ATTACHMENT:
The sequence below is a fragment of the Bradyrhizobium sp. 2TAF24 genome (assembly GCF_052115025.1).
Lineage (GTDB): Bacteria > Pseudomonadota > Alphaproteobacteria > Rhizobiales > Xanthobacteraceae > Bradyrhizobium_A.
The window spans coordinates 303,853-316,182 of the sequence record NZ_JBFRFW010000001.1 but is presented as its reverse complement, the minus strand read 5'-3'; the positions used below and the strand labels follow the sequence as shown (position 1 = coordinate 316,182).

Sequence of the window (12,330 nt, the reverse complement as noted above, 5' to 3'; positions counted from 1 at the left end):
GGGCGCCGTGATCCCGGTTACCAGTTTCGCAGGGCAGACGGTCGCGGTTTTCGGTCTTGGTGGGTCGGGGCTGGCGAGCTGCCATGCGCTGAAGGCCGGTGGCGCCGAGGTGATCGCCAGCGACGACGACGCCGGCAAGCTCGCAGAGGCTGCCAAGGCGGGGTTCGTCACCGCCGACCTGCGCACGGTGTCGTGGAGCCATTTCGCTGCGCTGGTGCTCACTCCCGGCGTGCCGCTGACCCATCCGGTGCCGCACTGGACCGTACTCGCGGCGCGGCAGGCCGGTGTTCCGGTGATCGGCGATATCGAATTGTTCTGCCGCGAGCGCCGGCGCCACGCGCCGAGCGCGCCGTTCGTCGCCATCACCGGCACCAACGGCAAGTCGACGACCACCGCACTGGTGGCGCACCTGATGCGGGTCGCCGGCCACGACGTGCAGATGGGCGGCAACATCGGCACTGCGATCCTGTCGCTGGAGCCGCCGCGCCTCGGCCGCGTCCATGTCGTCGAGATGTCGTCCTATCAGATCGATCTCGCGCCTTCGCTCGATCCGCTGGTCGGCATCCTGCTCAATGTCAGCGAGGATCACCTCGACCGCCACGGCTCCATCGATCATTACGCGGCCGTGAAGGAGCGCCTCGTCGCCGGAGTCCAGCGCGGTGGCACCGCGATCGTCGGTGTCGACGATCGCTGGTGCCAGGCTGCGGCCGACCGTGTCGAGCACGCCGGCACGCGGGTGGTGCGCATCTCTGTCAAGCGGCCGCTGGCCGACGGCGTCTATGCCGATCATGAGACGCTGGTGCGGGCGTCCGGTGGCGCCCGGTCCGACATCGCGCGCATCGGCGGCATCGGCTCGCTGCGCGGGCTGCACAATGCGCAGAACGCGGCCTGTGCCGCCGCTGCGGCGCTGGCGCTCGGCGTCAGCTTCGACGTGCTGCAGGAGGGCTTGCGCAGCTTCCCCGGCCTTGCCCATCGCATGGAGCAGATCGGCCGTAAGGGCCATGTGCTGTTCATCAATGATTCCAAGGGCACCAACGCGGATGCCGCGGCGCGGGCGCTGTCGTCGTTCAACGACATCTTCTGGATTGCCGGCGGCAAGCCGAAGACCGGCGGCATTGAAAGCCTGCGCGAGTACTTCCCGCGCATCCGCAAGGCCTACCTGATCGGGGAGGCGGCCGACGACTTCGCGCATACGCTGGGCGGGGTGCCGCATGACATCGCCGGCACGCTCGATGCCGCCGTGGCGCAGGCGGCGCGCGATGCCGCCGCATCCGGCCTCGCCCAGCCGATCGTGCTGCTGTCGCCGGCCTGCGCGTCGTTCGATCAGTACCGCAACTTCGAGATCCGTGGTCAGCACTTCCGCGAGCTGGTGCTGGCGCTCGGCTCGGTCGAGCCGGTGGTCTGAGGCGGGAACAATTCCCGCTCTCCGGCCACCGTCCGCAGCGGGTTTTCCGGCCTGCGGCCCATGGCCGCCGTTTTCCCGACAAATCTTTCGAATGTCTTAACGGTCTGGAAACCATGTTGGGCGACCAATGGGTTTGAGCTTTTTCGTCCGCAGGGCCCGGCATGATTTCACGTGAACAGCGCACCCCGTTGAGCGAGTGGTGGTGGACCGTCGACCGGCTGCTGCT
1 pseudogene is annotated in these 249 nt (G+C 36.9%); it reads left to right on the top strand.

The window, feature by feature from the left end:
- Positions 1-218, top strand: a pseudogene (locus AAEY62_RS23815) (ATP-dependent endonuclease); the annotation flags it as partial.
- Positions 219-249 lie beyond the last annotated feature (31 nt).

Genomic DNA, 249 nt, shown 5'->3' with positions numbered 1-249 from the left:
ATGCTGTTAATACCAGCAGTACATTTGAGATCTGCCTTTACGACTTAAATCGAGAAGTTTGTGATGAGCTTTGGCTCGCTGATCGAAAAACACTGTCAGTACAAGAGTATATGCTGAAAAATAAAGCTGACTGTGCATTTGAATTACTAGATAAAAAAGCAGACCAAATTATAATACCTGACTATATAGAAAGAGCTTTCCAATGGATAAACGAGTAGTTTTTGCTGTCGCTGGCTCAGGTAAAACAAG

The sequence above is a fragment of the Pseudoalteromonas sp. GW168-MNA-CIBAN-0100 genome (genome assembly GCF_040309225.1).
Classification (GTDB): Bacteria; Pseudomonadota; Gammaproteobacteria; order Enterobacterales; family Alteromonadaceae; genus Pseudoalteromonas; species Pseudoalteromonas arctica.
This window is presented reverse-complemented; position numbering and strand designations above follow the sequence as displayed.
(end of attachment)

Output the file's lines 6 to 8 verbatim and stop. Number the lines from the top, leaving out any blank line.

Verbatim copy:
1 pseudogene is annotated in these 249 nt (G+C 36.9%); it reads left to right on the top strand.

The window, feature by feature from the left end:
- Positions 1-218, top strand: a pseudogene (locus AAEY62_RS23815) (ATP-dependent endonuclease); the annotation flags it as partial.